An adventure afficiando would be enthralled by the river runnning and whitewater surfing opportunties in Northern India, close to the foothills of the Himalayas. Trekking and moutaineering opportunities are also available aplenty. You can try wind surfing and snorkeling at the many beaches.

India Tourism

The rich and intoxicating history of India can be bewildering and overwhelming to a new tourist. Spiritual destinations such as Hardwar, Rishikesh, Varanasi, Tirupati, amongst many others are high on the list of pilgrim spots in India.

If you are seeking the mountains, travel to some of India's better-known hill stations. Kulu, Manali, Darjeeling, Munnar, Ooty, Kodaikanal, Dalhousie and Mussoorie are some of the popular holiday destinations.

Get set to explore India in all her different facets, from her bustling cities to the swampy mangroves of Sunderbans, from the pristine National Parks in the Himalayan foothills to the architectural glory all over. Indian cuisine is as diverse and enticing as the land. Partake of spicy curries, regional delicacies and host of aromatic spices as part of your India tour.
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Egypt Icon Tourism Picture Galleries

Egypt Icon Tourism Picture Galleries
Egypt Icon Tourism Picture Galleries
Egypt Icon Tourism Picture Galleries
Egypt Icon Tourism Picture Galleries
Egypt Icon Tourism Picture Galleries
Egypt Icon Tourism Picture Galleries
Egypt Icon Tourism Picture Galleries

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Solomon Islands


< style="text-align: center;">Rennell Island is part of the province of Rennell and Bellona which is the smallest province in the Solomon Islands (by a wide margin). It is also ethnically Polynesian, whereas the rest of the Solomons is Melanesian. Geographically, it is also isolated from the rest of the Solomons, sitting to the south of the main archipelago. If you look at the satellite photo of Rennell above, you can see that the most distinctive feature of the island is Lake Tegano. Tegano is a slightly brackish lake which is home to an enormous variety of birds, some of which are only found on Rennell. The Eastern part of the island has also been declared a World Heritage Site by UNESCO, the only one in the South Pacific other than Easter Island. The population of Rennell is about 2,000 people. Geologically, the island is an uplifted coral atoll. As such, the entire island is surrounded by cliffs ranging from 300 to 1000 feet high and all the land surface is a rocky limestone with very thin soil.

The unique nature of the island, in all respects, is why I wanted to visit.

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Tree Stone In Colombia Tourism

Tree Stone In Colombia Tourism

Tree Stone In Colombia Tourism

Still remember the Flinstone cartoons and movies? Ancient story in which people live in houses made of stone. Visible are very impressed with the original and friendly nature, this may also be an attraction and inspiration to make Mazzati Giancarlo stone buildings like Flinstone.

Robustness of the building as represented by the architect of this building without leaving the artistic value either from outside or inside the room. When you visit St. Dominigo, Colombia, the uniqueness of this building will cursory interest you. A cultural center with outstanding design of three large stones depicting a futuristic mix of architects and antiquity.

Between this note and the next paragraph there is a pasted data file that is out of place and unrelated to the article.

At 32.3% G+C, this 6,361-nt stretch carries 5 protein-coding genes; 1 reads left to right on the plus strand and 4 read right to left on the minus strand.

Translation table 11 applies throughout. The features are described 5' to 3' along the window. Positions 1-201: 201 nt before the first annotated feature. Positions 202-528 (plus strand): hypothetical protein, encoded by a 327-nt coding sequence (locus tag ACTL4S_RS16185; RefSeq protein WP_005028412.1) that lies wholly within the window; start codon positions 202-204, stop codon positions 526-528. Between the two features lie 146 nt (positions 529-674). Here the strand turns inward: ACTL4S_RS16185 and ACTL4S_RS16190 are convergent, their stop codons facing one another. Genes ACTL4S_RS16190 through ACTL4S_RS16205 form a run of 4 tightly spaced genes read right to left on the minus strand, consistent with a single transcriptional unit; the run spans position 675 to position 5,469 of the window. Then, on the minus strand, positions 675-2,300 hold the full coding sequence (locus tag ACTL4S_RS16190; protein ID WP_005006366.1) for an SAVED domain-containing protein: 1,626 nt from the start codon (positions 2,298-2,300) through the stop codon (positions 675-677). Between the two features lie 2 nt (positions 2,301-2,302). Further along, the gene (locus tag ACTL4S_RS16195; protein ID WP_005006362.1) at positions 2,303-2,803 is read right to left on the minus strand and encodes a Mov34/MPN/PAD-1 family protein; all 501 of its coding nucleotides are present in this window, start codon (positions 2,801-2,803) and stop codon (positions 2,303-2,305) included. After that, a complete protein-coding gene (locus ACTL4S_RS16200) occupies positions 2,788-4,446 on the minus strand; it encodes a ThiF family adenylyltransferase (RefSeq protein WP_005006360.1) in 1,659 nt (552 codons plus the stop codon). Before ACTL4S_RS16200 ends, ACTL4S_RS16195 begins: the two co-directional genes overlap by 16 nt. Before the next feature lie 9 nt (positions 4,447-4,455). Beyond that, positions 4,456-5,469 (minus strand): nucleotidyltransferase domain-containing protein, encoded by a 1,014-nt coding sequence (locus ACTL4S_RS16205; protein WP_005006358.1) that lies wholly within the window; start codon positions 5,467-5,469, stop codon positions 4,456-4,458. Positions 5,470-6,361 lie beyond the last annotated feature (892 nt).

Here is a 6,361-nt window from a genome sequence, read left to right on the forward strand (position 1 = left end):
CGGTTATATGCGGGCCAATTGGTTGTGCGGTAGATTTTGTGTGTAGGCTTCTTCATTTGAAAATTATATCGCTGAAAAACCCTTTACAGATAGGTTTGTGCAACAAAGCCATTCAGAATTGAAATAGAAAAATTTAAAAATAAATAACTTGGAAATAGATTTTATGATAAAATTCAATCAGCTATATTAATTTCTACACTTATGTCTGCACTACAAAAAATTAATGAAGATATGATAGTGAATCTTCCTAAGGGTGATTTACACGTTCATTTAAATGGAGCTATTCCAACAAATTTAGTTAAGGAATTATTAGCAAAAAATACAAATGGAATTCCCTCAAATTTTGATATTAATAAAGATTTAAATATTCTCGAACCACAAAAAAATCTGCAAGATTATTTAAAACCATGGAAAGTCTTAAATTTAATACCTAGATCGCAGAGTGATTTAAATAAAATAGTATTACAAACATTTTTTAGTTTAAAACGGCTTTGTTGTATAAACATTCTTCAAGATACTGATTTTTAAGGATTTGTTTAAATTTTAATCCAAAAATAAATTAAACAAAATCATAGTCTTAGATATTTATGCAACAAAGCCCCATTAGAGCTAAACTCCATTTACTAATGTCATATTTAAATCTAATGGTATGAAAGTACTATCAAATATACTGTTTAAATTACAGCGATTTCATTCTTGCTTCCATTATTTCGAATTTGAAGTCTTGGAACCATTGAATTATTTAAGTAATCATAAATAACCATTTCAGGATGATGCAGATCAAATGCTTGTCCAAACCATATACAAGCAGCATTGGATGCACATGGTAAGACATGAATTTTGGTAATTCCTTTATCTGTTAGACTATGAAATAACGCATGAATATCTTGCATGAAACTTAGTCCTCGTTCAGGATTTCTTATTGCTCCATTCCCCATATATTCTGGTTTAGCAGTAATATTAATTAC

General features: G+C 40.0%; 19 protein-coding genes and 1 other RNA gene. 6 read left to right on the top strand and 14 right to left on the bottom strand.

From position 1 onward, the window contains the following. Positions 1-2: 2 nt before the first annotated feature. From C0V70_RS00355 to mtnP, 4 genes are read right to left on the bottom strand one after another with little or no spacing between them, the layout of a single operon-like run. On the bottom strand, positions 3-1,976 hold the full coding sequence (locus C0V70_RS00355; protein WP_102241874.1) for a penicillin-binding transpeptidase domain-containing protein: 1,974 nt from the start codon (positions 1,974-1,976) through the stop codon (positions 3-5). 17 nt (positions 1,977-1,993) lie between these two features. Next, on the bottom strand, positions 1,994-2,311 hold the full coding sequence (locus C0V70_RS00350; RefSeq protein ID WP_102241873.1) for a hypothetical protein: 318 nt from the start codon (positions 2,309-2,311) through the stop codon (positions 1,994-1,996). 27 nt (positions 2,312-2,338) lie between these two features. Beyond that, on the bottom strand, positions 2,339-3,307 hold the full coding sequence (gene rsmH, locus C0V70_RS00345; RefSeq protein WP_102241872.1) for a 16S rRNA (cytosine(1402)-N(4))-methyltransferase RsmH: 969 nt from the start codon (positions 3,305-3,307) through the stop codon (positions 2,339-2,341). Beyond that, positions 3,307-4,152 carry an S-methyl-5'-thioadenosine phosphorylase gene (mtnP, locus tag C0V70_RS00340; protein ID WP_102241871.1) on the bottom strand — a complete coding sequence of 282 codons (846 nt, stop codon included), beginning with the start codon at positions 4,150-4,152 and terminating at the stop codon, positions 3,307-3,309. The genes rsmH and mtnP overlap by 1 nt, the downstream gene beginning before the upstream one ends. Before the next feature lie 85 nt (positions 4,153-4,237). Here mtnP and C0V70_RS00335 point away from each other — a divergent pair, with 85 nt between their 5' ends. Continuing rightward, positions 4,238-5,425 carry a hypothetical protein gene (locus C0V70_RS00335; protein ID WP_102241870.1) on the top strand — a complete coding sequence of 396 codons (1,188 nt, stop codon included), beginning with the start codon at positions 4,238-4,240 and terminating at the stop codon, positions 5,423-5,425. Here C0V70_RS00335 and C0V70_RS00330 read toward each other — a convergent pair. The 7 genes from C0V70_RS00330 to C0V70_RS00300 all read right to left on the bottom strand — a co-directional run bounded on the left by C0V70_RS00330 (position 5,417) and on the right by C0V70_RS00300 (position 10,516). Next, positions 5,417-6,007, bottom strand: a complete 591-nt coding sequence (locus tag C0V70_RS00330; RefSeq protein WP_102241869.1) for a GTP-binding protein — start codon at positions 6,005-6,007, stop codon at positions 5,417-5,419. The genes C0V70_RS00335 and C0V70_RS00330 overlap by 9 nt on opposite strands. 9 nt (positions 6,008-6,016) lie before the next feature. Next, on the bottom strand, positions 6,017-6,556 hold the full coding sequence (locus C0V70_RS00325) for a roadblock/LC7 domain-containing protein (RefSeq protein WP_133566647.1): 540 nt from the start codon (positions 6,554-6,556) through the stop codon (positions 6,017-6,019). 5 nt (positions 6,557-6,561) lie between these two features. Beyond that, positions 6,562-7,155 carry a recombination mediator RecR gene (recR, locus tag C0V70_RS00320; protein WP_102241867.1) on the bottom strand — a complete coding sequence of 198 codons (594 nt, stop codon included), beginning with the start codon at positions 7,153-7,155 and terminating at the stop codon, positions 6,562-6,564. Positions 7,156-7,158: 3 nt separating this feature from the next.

Giancarlo touch that seems realistic settings and can be predicted by combining several elements of glass and steel that reflects the values of modern art. Design of the building invites us to look more closely, and perhaps will make you feel like a small creature living in the giant.

Displayed inside a warm minimalist concept with the most modern art display. This is evident from the use of the corners are safe and the use of white color, soft colors, wood color and silver color that dominates in every corner of the room.

In broad outline of this building form was similar, because the highlight color of the stone when viewed from afar. The use of colored glass elements in the front of the entrance to the third distinguishing feature of the building. Supports the concept, the textures are used well on walls, floors or ceilings also provide a solid rock identity. Also deliberate use of square windows with different sizes with an unusual arrangement. Emit a beautiful glow of light from the stone buildings.

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Elephan Cafe In Bali Island

Elephant Cave is one of the attractions frequented by tourists visiting the island of Bali. Goa Gajah is located 27 km from the city of Denpasar, located on the west side of the village Bedulu, Blah Batuh district and Gianyar Regency.

The cave was built on the edge of the river known as the r Pangkung River, where irrigation mixed with Petanu River. Mixing of the two rivers were considered to have magic. On the basis of this concept of the Elephant Cave (Goa Gajah) deliberately made between two rivers.

There are almost like rock mountain forms the entrance to this cave. It is designed and carved in relief with a stick like a grove, near the leaves, animals such as wild boar, and the tortoise. Mouth of the cave is decorated with bas-relief with his eyes turned right around, or the west side. there are also writing letters of this type of Kediri starting from the early 11th century and were written on the left wall or the east side. There is a swimming pool (Patirthaan) as a place to take the holy water for ceremonies Tirtha of Hinduism which is located in the middle of the page of the cave. Swimming pool previously mixed with the soil and have been found in 1954 by the Department of Antiquities Krijgsman is equipped with a fountain sculpture arranged parallel in the two groups.

Elephan Cafe In Bali Island